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Posted by on Mar 3, 2010 in Science & Technology | 5 comments

TiVo Series 4: Broadband and Broadcast Together

We had a friend over for dinner Saturday and afterward watched a series of YouTube videos late into the night. We watched on the large living room screen with home theater sound via TiVo.

Logged in to YouTube on both TiVo and my laptop, I would favorite the video we wanted to watch on the laptop and it immediately appeared in My Favorites on TiVo. Not too difficult. Still, I’m guessing not a lot of people do that.

Sadly, the TiVo subscriber base fell by 21 percent last year, to 2.7 million, from 3.5 million the year before. Last night at a big Manhattan bash, TiVo debuted two new set-top boxes to try to reverse that:

The Premiere will cost $299 and will hold up to 45 hours of HD video content, while the Premiere XL will be available for $499 and will hold up to 150 hours of HD video.

But the real innovation is happening in the software, where TiVo is seeking to blend broadcast and broadband content into a single, easily searchable user interface. With the amount of content that is available not just on linear TV, but on broadband, [TiVo CEO Tom] Rogers said consumers need an easy way to weed through what is now an infinite amount of content. “The problem is that consumers can’t get all that broadband content to the TV, and even if they could, they couldn’t navigate it,” Rogers said.

In the new user interface…not only can you search by title, but you can also search through TV shows and movie titles by cast members, something Rogers called searching by six degrees of separation. The new TiVo search function also allows you to navigate through multiple collections, some of which are timely — like March Madness or Oscar films — and some of which are timeless, like the AFI Top 100 Movies list.

John P. Falcone of CNet’s Crave Gadget Blog details the new features:

  • Tight integration of TV and Web-based video content: An upgraded search function now ropes in results from compatible online video sources–including Netflix, Amazon Video On Demand, YouTube, and Blockbuster–as well as your TV listings. …
  • HD wide-screen interface: … Series4 delivers a user interface in true high definition, and it uses the full real estate available on a wide-screen display. (TiVo touts it as a Flash-based interface, though that TiVoRemote.pngshould not imply compatibility with all Flash-based content from the Web, such as Hulu.)
  • Additional content partners: Beyond Netflix, Amazon, YouTube, Blockbuster, and Rhapsody–already available on current Series3 TiVos–the new TiVos (and older Series3 models) will be getting Pandora and FrameChannel access “in the coming months.” Already available on some digital photo frame products, FrameChannel aggregates news, weather, and photo feeds that the user can customize.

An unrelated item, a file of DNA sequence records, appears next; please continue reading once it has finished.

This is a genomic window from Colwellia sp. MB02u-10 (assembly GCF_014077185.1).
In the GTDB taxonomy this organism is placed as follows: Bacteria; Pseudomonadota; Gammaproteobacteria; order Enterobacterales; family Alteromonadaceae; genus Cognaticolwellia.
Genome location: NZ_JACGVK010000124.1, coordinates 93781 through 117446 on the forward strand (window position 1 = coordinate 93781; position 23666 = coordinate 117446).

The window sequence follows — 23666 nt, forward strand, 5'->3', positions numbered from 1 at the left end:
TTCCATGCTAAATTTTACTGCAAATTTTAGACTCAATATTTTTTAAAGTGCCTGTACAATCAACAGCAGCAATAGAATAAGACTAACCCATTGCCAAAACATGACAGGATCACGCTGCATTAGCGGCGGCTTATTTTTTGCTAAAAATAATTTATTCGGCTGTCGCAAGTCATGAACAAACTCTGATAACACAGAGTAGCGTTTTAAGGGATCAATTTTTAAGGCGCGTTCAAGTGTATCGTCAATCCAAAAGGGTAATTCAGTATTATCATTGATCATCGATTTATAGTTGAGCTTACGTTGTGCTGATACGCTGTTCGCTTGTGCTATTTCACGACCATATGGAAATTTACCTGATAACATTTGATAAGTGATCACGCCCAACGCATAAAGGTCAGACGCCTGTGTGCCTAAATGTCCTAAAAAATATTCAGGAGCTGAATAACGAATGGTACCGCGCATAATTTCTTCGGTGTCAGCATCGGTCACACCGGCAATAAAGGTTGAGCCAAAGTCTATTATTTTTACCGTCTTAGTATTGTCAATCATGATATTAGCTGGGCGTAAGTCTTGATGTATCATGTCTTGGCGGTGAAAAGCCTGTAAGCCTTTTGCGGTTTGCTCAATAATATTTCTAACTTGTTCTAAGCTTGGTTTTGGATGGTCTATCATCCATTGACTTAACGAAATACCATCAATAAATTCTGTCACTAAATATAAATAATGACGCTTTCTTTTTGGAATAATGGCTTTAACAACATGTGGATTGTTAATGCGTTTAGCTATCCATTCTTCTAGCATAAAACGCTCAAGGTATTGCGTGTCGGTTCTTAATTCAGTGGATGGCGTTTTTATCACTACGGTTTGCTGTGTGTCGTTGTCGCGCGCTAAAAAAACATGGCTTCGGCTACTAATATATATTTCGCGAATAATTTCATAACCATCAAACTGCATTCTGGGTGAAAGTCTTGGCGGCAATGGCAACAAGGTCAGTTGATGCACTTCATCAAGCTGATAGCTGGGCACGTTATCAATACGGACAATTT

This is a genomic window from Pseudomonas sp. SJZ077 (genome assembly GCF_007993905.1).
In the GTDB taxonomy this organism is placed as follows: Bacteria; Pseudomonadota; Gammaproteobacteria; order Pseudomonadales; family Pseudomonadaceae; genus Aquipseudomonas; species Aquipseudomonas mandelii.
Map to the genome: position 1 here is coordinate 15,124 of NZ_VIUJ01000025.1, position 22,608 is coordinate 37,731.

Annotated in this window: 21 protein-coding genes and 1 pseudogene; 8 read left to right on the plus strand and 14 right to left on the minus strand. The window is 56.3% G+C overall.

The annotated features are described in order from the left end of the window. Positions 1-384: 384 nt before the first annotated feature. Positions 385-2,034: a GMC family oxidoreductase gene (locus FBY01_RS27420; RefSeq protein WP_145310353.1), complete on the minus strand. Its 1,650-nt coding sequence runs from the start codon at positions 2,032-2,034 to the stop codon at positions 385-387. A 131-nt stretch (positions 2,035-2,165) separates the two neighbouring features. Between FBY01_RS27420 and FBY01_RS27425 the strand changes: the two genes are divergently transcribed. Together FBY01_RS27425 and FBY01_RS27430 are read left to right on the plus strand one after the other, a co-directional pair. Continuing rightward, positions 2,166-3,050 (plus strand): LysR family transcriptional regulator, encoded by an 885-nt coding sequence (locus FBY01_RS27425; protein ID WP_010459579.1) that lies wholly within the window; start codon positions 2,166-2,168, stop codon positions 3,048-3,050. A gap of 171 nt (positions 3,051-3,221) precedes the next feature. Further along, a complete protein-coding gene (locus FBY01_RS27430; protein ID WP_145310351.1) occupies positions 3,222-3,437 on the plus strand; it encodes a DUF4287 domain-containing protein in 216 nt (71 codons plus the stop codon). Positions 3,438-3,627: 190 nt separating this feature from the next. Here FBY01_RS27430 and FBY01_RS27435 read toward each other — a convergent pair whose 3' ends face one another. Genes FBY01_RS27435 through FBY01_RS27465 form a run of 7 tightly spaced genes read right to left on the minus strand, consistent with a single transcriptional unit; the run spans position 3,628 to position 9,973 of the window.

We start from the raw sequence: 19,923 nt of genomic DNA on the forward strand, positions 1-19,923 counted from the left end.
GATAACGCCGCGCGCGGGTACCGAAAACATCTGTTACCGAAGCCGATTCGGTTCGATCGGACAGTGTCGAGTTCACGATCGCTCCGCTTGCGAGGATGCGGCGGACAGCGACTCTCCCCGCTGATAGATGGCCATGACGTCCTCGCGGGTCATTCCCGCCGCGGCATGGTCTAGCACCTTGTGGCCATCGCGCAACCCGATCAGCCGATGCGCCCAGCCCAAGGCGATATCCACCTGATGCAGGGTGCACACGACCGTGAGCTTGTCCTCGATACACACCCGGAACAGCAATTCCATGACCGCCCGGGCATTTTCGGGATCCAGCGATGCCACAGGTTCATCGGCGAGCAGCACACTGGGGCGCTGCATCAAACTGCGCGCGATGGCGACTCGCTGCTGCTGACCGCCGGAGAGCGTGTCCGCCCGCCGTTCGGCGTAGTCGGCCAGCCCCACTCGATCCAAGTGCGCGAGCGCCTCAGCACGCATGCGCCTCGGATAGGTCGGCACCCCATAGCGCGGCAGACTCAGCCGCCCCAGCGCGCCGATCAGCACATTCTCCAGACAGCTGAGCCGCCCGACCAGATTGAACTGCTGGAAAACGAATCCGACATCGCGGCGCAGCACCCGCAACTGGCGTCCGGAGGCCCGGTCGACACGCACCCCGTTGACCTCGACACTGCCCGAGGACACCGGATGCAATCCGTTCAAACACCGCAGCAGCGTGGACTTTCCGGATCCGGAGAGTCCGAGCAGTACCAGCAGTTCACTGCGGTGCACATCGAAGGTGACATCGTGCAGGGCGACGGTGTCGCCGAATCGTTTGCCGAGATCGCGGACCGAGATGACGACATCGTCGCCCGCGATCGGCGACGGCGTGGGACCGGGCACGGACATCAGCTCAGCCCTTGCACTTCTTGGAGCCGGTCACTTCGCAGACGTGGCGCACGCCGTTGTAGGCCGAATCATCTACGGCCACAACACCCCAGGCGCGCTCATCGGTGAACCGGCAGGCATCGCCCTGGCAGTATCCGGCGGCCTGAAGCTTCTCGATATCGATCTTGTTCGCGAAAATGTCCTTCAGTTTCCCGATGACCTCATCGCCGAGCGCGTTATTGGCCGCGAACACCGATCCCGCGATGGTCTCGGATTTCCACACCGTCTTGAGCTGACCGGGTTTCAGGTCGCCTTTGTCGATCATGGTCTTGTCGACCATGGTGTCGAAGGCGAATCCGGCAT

• New remote options: The default remote that ships with the Premiere DVRs is a slight derivation of TiVo’s famous “peanut” controller, but it now includes A, B, C, and D buttons for one-click contextual menu changes (such as sorting recorded program lists). More enticing will be a step-up remote (sold separately) that includes a slide-up QWERTY keyboard, similar to a smartphone.

The NYtimes sums up the challenge for TiVo

…as always, is to persuade consumers to spend the extra money for a premium service, when they can get a free, if inferior, set-top box from their cable or satellite company instead.

The new device “is of course elegant and wonderful in all the ways TiVo has historically been able to deliver,” said James L. McQuivey, an analyst at Forrester Research.

“The question is, do people need that well designed of a product? That’s got to be very painful for TiVo.”

The economy isn’t helping. But TiVo owners agree it’s well worth it. I’ve owned a TiVo since the first one was released in 1999. I bought lifetime service and put a TiVo decal in my car window. It’s there still.

Reuters has more from McQuivey:

“It’s easier to make the decision to go with the cable providers, and it’s easier to stay with your cable provider,” said Forrester Research analyst James McQuivey. “That’s the problem that TiVo faces. They offer a lot of benefits, but they still are saddled with a lot of barriers.”

McQuivey said that TiVo’s latest innovation is more likely to inspire a wave of upgrades by current users with older version’s of TiVo set-top boxes, rather than spur new customers to join.

It’s also a tough product to explain; the value is experienced rather than sold or described. TiVo is beautifully engineered with an engaging interface, the very best remote and top-notch customer service. Installation still takes an afternoon and a fair amount of patient diligence. For cable it’s simply a check-box add-on to a service bundle.

TiVo Series 4 Premiere DVRs will arrive in stores in early April.

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